As any parent knows, young children are curious about the world. At the library, we explore a range of topics during Preschool Science and Math. When the weather turns cold, I turn to one of my favorite themes for preschool science: Animals in Winter. Here are some of the activities we did in December!
Did you know MCPL now has Playaways? In Children's Services, we have over 30 titles available for check-out (or for placing a hold if already checked out). Simply insert an AAA battery and some headphones, and you've got yourself a portable audiobook. The player itself is smaller than a deck of cards, and they're packaged in bright orange cases. We've placed them near our books-on-cd. Come check one, or more, out! (3-week check-out.)
Increasingly, our patrons are asking about downloadable ebooks and audiobooks for children. You can search our online catalog for downloadable materials, and when you connect to our partner provider - Indiana Digital Media (also known as Overdrive) -- you can further limit your search to juvenile materials. These items can then be downloaded to a number of different mobile devices.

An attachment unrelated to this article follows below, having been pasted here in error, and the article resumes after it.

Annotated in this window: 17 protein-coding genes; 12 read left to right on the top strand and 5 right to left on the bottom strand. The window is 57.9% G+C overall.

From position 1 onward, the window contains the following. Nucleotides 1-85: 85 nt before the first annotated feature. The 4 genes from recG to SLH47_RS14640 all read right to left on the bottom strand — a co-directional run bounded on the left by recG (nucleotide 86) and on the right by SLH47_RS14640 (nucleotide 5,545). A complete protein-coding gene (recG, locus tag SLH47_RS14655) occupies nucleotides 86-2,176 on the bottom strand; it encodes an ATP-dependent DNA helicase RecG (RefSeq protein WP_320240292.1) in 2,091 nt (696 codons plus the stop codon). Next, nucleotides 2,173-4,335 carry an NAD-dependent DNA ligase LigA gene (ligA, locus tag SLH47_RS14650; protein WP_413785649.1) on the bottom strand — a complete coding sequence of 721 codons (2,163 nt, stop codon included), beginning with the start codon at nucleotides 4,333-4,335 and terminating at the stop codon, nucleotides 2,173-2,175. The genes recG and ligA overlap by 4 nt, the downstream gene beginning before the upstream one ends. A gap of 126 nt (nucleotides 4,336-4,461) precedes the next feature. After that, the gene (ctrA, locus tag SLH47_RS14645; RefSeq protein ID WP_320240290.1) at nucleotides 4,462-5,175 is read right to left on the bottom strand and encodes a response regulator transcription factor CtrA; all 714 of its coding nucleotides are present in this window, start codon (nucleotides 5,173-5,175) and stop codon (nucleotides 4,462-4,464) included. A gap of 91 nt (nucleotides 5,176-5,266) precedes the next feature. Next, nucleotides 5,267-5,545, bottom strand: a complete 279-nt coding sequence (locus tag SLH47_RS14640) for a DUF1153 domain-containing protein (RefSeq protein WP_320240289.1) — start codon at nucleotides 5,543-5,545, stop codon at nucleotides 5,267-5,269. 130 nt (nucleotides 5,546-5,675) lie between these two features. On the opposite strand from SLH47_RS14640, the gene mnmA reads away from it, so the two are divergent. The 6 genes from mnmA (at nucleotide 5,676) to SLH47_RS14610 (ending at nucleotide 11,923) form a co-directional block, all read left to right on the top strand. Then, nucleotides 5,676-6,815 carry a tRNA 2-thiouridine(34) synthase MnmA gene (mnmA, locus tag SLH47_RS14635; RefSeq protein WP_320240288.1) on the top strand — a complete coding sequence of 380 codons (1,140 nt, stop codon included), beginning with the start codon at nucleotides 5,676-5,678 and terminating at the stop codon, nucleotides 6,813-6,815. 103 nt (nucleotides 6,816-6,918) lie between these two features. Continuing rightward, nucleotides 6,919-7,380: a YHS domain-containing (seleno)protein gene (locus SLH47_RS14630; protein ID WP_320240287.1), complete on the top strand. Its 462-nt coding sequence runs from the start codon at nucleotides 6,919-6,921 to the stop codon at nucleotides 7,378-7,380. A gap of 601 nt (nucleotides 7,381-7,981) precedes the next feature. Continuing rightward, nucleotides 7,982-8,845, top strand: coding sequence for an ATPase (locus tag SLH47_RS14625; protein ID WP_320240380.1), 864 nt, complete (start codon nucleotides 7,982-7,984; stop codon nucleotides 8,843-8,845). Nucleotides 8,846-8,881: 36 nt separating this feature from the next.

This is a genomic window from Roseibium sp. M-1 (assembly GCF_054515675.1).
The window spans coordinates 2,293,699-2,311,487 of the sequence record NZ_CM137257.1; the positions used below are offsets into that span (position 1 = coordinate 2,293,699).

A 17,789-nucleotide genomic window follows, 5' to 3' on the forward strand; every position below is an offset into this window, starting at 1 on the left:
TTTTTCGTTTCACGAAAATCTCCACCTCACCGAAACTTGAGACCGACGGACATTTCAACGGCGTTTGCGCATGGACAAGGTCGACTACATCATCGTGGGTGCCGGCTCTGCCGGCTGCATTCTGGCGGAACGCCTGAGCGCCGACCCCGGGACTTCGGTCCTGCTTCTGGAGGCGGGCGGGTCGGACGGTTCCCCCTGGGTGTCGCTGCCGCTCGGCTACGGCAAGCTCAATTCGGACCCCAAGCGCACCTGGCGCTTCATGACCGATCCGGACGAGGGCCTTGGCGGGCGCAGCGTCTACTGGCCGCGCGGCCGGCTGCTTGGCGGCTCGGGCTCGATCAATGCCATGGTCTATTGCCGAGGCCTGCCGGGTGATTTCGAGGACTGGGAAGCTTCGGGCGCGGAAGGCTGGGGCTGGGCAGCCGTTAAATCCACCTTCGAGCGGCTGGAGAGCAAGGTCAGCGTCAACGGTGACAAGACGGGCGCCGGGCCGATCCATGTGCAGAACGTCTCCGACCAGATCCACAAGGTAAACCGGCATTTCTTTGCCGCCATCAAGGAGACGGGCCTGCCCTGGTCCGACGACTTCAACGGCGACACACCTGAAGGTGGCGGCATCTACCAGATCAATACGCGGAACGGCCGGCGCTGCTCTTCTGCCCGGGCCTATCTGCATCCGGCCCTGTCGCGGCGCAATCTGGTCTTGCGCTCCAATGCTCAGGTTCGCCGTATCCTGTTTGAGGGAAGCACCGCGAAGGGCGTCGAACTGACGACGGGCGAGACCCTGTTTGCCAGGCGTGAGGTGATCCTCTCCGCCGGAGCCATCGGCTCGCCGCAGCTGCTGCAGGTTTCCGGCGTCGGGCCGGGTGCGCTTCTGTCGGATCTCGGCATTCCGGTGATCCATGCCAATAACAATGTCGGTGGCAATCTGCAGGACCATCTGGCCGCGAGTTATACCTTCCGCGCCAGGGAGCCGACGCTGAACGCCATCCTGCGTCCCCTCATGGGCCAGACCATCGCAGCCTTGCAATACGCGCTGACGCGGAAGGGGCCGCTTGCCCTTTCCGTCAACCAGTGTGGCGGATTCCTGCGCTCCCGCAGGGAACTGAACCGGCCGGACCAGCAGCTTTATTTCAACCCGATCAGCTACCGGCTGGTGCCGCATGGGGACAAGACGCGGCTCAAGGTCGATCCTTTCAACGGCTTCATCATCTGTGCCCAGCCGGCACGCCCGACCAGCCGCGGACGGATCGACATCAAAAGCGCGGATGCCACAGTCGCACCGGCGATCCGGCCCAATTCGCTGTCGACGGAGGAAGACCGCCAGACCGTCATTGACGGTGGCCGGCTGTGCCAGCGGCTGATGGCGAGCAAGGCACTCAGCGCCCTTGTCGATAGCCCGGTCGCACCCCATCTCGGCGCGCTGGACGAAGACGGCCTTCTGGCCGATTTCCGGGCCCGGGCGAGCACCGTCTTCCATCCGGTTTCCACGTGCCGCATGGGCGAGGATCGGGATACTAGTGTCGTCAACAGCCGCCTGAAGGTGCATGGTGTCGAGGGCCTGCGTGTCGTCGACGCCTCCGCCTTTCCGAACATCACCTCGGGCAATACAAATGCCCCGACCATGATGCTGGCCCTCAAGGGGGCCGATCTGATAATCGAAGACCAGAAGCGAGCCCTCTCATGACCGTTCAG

Many parents and teachers have also turned to TumbleBooks, an online collection of animated picture books and "read-along" chapter books, as another way to access ebooks for children. Available for free through the library's website, TumbleBooks offers a variety of fiction and nonfiction titles especially for young children. (Find a link to TumbleBooks on the right side of the Children's Services home page: mcpl.info/childrens.) Read more »
Did you know there's a place in Antarctica where it's warm enough to swim? It's true! It's heated by an active (though not actively erupting!) volcano. Mouse and his human friend have set out on a long journey to that spot, and we're along for the adventure.
A Trip To The Bottom Of the World with Mouse, written and illustrated by Frank Viva, is the tale of a mouse in a stripey hat, and a bald-headed boy in a shirt with a bat on it, amusing themselves aboard a big boat bound for Antarctica. Mouse is antsy to get where they're going -- Mouse is always antsy -- and the boy is seasick. So they chat about everything they can think of to keep their minds occupied. The story progresses as a series of lists under discussion: things that are hard to do on a boat on a rough ocean, things to wear when it's cold, and the different kinds of penguins inhabiting the icy expanse.